chapter 1

chapter 2


Posture and Occlusion
by Dr.Masaoki Nishimura
transrated by Thomas.R.Ward

Figure 1 Typical occlusion associated
with migraine headaches
(premature contacts in centrie

1.Severe Migaine Headaches

It is probably correct to assume that migraine headaches are due to premature contacts in centric relation. Dynamic premature contacts which arise due to the extrusion of maxillary third molars following extraction of the mandibular third molars are the most common cause of particularly severe symptoms.

Figure 2 Typical occlusion associated
with migraine headaches
(psaliododontia). In this case the
headaches were bilateral.

A woman restaurant owner came to this office with a fractured right maxillary central incisor. Observing extrusion and strong facets on the mesial surface of the right maxillary third molar, I guessed that the patient had migraine headaches on the right side. She reported having migraine headaches for more than twenty years which had become so bad recently that she was bedridden for two days each week. Although she had a complete physical examination twice per year and had the origin of this probrem investigated, she was told that it was probably due to high blood pressure. Following extraction of the right maxillary third molar, the right migraine headaches have not occured once in seven years.

Figure 1 shows a typical example where headaches were caused by the extrusion of a maxillary third molar. Also, locking of the maxill ary and mandibular lateral incisors and psalidodontiaof the second molars as shown in figure 2 cause migraineheadaches.

2. Severe Stiff Necks

It is probably correct to assume that stiff necks are for the most part due to balancing side interferences. This is why molar disclusion is so important. Opposite from the case of severe migraine headaches, symptoms here will appear when dynamic balancing side interferences occur due to the extruction of the lower third molars when the upper third molars are extracted. Figures 3 and 4 show a ypical case.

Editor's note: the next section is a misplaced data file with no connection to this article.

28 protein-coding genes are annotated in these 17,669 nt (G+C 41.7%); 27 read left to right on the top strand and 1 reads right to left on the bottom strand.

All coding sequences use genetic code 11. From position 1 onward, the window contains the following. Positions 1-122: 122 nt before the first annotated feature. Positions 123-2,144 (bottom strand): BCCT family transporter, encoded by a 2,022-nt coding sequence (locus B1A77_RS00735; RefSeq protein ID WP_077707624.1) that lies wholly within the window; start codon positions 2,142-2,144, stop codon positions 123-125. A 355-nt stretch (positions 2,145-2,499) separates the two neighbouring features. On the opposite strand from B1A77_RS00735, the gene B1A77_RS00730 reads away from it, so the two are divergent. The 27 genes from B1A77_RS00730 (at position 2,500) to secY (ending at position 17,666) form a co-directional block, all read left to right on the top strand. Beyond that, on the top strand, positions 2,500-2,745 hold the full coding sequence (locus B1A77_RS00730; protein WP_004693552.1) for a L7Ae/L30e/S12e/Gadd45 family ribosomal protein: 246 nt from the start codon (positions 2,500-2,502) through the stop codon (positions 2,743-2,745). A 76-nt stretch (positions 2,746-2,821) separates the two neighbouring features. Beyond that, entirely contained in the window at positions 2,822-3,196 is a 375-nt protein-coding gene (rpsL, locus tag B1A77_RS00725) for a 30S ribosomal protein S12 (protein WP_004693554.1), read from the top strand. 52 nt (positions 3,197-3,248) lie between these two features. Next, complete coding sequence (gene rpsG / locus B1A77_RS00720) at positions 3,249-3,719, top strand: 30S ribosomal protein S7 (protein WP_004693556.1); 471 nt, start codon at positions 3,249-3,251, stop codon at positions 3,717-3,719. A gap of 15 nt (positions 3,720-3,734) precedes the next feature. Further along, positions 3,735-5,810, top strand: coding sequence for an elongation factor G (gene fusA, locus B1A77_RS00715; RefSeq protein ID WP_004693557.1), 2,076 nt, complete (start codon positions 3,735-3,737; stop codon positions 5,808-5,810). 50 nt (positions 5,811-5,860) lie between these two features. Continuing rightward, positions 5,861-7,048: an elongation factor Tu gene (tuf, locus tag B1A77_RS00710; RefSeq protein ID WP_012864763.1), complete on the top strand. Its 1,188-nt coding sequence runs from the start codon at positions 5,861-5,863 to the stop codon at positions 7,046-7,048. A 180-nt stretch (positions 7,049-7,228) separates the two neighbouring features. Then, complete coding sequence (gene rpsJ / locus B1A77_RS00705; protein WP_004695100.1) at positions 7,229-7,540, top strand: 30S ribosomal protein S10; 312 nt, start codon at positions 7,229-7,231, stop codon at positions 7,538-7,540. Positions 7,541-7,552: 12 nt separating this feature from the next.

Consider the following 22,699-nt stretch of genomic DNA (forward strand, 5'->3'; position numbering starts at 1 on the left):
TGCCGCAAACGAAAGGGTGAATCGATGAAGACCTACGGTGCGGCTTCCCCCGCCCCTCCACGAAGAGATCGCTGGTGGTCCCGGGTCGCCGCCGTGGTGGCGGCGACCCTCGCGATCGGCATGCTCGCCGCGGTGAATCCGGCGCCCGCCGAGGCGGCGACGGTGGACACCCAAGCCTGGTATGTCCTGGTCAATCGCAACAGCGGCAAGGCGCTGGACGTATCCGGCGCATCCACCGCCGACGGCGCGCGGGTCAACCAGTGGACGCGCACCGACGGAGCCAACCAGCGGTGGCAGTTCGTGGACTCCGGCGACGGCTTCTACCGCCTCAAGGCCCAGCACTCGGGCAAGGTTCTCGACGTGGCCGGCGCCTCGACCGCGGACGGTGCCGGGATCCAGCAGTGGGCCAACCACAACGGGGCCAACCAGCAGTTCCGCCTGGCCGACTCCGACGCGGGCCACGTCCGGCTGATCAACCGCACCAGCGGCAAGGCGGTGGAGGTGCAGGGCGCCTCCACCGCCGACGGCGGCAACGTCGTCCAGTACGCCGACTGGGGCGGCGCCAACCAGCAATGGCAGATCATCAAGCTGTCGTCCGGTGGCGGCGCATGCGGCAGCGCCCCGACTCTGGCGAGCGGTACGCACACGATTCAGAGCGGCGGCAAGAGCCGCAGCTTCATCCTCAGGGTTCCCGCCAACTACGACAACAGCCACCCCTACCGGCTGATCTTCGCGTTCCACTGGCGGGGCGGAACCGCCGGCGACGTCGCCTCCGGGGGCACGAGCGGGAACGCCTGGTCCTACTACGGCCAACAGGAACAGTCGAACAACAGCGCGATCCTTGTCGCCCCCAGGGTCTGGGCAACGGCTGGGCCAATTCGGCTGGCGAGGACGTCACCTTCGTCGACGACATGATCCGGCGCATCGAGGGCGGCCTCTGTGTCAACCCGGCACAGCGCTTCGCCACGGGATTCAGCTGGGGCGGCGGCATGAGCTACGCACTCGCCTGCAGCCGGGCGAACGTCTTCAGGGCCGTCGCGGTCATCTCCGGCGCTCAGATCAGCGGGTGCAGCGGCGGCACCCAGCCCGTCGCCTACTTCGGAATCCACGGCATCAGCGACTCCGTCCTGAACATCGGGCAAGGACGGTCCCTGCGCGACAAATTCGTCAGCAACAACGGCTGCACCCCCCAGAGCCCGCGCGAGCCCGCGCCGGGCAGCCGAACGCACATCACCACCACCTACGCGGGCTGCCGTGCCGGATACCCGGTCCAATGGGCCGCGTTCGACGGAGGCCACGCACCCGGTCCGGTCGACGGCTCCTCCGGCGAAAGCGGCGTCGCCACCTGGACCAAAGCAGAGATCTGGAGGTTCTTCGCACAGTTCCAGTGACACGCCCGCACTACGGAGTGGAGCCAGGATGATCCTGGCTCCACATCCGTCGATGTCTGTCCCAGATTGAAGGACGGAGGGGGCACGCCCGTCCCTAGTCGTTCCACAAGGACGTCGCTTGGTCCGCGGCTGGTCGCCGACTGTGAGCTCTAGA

The common case where a bridge which neglected to consider molar disclusion caused a severe stiff neck may also be said to have been caused by a dentist. The case shown in figure 5 is a typical example. When considering molar disclusion it is best to keep in mind anterior guidance, the curve of Spee, and Wilson's curve.

One example is I shown in figure 6. The attrition of the occlusal surface composite restoration in the mandibuar first molar was the cause of back pains in this indivisual. It can probably be said that the dentist created a problem in an area which could easily cause problems in back.

3.Slipped Disks

The origin of slipped disks is the same as that of severe stiff necks, i. e. bala-ncing side interferences. Although symptoms usually appear as stiff necks in this case, people who have slipped disks rarely complain of the symptom of having a stiff neck. Age, personality and physical constitution play a role here. Balancing side cuspal interferences over a long period of time cause postural distortions and induce pain in the muscle which pull the pelvis up and back. If muscle imbalances shift the lumbar vertebrae, a hernia can be expected.

Muscle fatigue recuperative capacity decreases with age. Also, cuspal interferences gradually become stronger. It appears in different forms such as subacromial bursitis when in the shoulders, a slipped disk when in the hips, numbness in the fingers typists and telephone operators, and tennis elbow in people who like tennis.

The situation where a lower first molar is missing and the second and third molars are lingually inclined is a typical case which is very common. Figure 7 is an example of this case. As the effect slowly appeared, distortions arose in the posture and then came to the hips.

There are also cases of people with slipped disks who have mandibular third molars etruded on both sides. Figure 8-A shows the condition of the mandible of such a person, and figure 8-B is the panoramic radiograph. Although I had strongly advised this person to have his mandibular third molars extracted, he had a slipped disk at an airport in France and was carried off on a stretcher. After re-turning to Japan he remembered what I had said and came in to have these teeth extracted.

As a recent example , on my way home from Los Angeles where I attended the International Gnathology Conference last November I met a man beside the lavatory in the plane who was wrapped up in a blanket and unable to move due to a slipped disk. Using an acupuncture needle for about ten minutes, I treated him so that he was able to walk.Doing a muscle diagnosis, I surmised that he probably had an extruded mandibular right third molar. When I took a look in his mouth, that was exactly the case. Several of the dentists travelling with me were very surprised at my diagnosis.